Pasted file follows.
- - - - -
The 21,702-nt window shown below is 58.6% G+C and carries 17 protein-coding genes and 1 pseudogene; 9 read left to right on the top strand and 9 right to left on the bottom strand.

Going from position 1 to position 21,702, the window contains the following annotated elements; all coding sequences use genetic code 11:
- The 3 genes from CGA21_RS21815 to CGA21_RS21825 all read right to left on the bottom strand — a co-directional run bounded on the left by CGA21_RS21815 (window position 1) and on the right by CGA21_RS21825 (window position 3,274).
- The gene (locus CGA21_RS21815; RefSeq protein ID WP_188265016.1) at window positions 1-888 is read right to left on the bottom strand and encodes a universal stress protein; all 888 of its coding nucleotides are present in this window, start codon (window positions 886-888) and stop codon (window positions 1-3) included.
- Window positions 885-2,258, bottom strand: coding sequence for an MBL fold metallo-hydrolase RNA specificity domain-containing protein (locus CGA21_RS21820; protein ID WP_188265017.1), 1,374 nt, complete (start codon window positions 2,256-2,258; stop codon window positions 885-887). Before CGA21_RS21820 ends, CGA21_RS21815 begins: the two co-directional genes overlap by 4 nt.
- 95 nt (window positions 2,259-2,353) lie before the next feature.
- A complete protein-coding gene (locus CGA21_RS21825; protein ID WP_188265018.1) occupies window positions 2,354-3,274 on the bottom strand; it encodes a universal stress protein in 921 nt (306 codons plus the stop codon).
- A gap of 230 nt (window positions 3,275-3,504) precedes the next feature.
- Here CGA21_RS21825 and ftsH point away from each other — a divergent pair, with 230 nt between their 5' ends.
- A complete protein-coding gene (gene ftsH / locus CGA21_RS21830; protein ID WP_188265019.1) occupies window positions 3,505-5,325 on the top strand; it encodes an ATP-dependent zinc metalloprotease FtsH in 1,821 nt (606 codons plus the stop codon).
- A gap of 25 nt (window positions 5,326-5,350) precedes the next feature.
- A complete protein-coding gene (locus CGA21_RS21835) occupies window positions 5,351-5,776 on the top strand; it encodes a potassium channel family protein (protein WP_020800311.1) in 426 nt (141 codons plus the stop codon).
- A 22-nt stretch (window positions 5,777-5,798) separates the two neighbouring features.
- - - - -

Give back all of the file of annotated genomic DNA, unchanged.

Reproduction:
The 21,702-nt window shown below is 58.6% G+C and carries 17 protein-coding genes and 1 pseudogene; 9 read left to right on the top strand and 9 right to left on the bottom strand.

Going from position 1 to position 21,702, the window contains the following annotated elements; all coding sequences use genetic code 11:
- The 3 genes from CGA21_RS21815 to CGA21_RS21825 all read right to left on the bottom strand — a co-directional run bounded on the left by CGA21_RS21815 (window position 1) and on the right by CGA21_RS21825 (window position 3,274).
- The gene (locus CGA21_RS21815; RefSeq protein ID WP_188265016.1) at window positions 1-888 is read right to left on the bottom strand and encodes a universal stress protein; all 888 of its coding nucleotides are present in this window, start codon (window positions 886-888) and stop codon (window positions 1-3) included.
- Window positions 885-2,258, bottom strand: coding sequence for an MBL fold metallo-hydrolase RNA specificity domain-containing protein (locus CGA21_RS21820; protein ID WP_188265017.1), 1,374 nt, complete (start codon window positions 2,256-2,258; stop codon window positions 885-887). Before CGA21_RS21820 ends, CGA21_RS21815 begins: the two co-directional genes overlap by 4 nt.
- 95 nt (window positions 2,259-2,353) lie before the next feature.
- A complete protein-coding gene (locus CGA21_RS21825; protein ID WP_188265018.1) occupies window positions 2,354-3,274 on the bottom strand; it encodes a universal stress protein in 921 nt (306 codons plus the stop codon).
- A gap of 230 nt (window positions 3,275-3,504) precedes the next feature.
- Here CGA21_RS21825 and ftsH point away from each other — a divergent pair, with 230 nt between their 5' ends.
- A complete protein-coding gene (gene ftsH / locus CGA21_RS21830; protein ID WP_188265019.1) occupies window positions 3,505-5,325 on the top strand; it encodes an ATP-dependent zinc metalloprotease FtsH in 1,821 nt (606 codons plus the stop codon).
- A gap of 25 nt (window positions 5,326-5,350) precedes the next feature.
- A complete protein-coding gene (locus CGA21_RS21835) occupies window positions 5,351-5,776 on the top strand; it encodes a potassium channel family protein (protein WP_020800311.1) in 426 nt (141 codons plus the stop codon).
- A 22-nt stretch (window positions 5,777-5,798) separates the two neighbouring features.